Situation Three:

You are a personal trainer who has decided to let go one of your clients due to the implications that they may want a personal relationship. You do not want to hurt your client’s feelings, and would like to recommend another trainer for the position so that your company does not loose a client.

Below are some examples that would fit the above scenarios based on what type of learner each of the critiqued may belong.

Situation One:

Visual: Tom, you’ve had a great year in terms of numbers, pulling your number of clients from three to five and extending most of your scheduled visits to three times a week. There have been some remarks on inappropriate jokes that have occurred with several of your clients and here are some examples of the jokes the clients have referred to [hands Tom a slip of paper with the jokes]. Overall, you’ve pulled in some great business for the company and continue to be a great asset to your customers.

Mechanical: Tom, you’ve had a great year in terms of numbers, customers really relate to you; this shows in your increase of customers over the past year from three to five. There have been some remarks on inappropriate jokes that have occurred with several of your clients in relation to weight or gender. Joking with the customers is a great way to communicate, but you should stick to topics more in the entertainment or non-personal areas. We’d like for you to take a workshop with several of the other trainers to correct these miscommunication issues. Overall, you’ve pulled in some great business for the company and continue to be a great asset to your customers.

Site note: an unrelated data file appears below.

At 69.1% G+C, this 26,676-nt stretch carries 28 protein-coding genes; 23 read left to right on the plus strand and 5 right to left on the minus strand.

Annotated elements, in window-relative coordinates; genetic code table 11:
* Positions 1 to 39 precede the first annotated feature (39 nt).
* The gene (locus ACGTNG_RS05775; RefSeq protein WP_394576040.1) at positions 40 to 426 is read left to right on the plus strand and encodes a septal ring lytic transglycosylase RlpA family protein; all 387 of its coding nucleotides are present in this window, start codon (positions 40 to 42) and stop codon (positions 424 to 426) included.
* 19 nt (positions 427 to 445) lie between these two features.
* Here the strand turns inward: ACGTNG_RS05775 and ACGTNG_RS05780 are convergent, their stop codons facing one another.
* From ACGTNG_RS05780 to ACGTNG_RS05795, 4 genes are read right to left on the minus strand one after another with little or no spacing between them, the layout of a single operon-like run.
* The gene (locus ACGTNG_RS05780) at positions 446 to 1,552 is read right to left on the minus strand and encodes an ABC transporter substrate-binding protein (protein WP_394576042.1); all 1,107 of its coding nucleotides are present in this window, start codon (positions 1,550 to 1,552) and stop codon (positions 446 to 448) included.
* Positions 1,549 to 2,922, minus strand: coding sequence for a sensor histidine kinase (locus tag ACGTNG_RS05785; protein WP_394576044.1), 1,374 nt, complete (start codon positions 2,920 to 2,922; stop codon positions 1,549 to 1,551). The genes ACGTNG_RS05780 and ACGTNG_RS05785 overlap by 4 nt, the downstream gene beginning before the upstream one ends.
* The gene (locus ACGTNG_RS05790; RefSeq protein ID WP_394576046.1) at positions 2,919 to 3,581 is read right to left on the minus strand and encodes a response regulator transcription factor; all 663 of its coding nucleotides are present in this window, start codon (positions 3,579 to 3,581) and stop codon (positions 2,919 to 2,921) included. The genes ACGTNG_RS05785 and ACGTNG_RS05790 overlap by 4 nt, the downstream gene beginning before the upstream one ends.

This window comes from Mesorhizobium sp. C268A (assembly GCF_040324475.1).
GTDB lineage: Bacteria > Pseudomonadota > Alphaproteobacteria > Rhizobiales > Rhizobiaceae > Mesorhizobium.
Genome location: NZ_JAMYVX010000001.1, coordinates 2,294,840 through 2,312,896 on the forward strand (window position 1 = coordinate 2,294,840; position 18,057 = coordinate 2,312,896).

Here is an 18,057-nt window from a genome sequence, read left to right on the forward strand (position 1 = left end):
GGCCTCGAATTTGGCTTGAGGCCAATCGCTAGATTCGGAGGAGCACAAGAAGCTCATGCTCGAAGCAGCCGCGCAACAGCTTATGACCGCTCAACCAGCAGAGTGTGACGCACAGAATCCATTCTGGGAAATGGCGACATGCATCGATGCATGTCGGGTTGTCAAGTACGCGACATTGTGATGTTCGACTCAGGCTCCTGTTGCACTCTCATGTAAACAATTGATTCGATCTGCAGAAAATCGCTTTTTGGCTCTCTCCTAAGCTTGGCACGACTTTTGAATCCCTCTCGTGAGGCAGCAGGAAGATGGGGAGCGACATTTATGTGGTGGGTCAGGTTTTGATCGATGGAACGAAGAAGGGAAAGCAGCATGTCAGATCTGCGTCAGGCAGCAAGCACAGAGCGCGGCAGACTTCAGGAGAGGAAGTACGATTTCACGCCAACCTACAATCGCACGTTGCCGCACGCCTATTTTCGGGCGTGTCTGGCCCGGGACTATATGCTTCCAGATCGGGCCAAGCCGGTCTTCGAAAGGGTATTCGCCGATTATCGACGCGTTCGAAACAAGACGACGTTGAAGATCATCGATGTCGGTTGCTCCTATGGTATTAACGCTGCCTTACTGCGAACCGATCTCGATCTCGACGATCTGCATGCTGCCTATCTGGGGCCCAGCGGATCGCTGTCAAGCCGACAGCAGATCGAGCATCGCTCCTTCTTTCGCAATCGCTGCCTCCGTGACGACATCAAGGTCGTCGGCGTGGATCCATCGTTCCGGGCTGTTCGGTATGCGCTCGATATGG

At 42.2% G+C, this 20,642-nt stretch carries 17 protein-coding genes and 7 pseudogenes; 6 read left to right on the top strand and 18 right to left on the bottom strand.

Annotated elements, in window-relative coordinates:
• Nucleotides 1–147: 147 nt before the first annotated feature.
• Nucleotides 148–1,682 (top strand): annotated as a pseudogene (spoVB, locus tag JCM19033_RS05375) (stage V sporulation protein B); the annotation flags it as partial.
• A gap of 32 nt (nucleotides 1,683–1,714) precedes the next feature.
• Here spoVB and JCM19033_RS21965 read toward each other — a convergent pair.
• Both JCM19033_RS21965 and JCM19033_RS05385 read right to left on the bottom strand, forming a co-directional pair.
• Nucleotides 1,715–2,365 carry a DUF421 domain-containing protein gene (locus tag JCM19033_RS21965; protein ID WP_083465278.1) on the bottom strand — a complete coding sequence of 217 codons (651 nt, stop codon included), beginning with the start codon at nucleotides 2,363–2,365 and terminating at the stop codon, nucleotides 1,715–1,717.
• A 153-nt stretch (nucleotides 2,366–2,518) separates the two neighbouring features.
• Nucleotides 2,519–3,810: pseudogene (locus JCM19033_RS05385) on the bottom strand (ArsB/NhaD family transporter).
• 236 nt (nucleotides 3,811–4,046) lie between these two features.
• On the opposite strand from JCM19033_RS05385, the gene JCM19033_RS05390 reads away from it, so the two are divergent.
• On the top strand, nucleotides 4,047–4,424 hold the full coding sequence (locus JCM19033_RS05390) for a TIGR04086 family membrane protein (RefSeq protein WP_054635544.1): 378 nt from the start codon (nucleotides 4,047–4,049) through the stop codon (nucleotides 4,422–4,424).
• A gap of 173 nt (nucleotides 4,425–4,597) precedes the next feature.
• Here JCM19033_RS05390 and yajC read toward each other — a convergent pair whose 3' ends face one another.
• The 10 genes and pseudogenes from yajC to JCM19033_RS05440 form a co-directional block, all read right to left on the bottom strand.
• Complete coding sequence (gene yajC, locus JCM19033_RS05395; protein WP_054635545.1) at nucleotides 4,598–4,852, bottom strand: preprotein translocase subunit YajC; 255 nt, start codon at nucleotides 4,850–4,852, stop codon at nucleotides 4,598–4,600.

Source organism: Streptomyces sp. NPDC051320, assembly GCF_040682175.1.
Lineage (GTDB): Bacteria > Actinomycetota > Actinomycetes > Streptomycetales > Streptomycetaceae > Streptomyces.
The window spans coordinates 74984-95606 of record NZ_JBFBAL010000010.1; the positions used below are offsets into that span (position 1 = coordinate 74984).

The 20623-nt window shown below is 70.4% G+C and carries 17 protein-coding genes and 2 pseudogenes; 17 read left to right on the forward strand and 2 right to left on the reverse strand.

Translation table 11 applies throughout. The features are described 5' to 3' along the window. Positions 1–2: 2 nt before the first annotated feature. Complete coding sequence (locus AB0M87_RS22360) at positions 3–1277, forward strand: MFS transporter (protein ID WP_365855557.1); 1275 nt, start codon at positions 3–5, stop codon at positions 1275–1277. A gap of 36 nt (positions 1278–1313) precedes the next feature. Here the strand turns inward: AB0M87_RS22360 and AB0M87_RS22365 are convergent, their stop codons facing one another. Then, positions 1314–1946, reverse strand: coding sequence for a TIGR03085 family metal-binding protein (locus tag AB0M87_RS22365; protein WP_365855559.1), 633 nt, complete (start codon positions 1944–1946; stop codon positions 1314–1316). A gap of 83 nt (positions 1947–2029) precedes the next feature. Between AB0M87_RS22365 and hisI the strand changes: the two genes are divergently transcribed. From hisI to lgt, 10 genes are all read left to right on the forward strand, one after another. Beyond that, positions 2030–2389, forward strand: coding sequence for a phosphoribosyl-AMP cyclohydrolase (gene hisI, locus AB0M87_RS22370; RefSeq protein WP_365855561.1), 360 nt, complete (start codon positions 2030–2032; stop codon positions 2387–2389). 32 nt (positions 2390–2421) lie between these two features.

Analytical: Tom, you’ve had a great year in terms of numbers, customers really relate to you; this shows in your increase of customers over the past year from three to five. There have been some remarks on inappropriate jokes that have occurred with several of your clients. Joking with the customers is great way to communicate, but just like children get mad when their parents call them the wrong name, you customers may not like jokes that reference their weight or gender. You should stick to topics more in the entertainment or non-personal areas. We’d like for you to take a workshop with several of the other trainers to correct these miscommunication issues. Overall, you’ve pulled in some great business for the company and continue to be a great asset to your customers.

Situation Two:

Visual: [picks up and sets down cell phone] Paul, we really like your enthusiasm and routine that you created for the group. However, we felt that your communication with the group would have been better without the constant cell phone interruptions. [Picks up cell phone and mimics Paul’s action of opening and closing the phone]. The pace was well-kept and you knew what exercises you were training on, even being able to demonstrate them perfectly.

Mechanical: Paul, we really like your enthusiasm and routine that you created for the group. However, we felt that your communication with the group would have been better without the constant cell phone interruptions [Demonstrates turning off the cell phone while holding eye-contact with Paul]. The pace was well-kept and you knew what exercises you were training on, even being able to demonstrate them perfectly.